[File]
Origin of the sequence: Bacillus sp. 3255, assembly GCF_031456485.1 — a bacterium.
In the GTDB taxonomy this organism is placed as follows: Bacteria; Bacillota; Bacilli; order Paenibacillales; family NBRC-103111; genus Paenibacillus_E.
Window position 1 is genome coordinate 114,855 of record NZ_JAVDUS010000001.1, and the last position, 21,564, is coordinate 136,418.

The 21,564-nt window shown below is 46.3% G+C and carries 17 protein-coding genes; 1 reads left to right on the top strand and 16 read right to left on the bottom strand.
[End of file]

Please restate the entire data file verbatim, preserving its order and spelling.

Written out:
Origin of the sequence: Bacillus sp. 3255, assembly GCF_031456485.1 — a bacterium.
In the GTDB taxonomy this organism is placed as follows: Bacteria; Bacillota; Bacilli; order Paenibacillales; family NBRC-103111; genus Paenibacillus_E.
Window position 1 is genome coordinate 114,855 of record NZ_JAVDUS010000001.1, and the last position, 21,564, is coordinate 136,418.

The 21,564-nt window shown below is 46.3% G+C and carries 17 protein-coding genes; 1 reads left to right on the top strand and 16 read right to left on the bottom strand.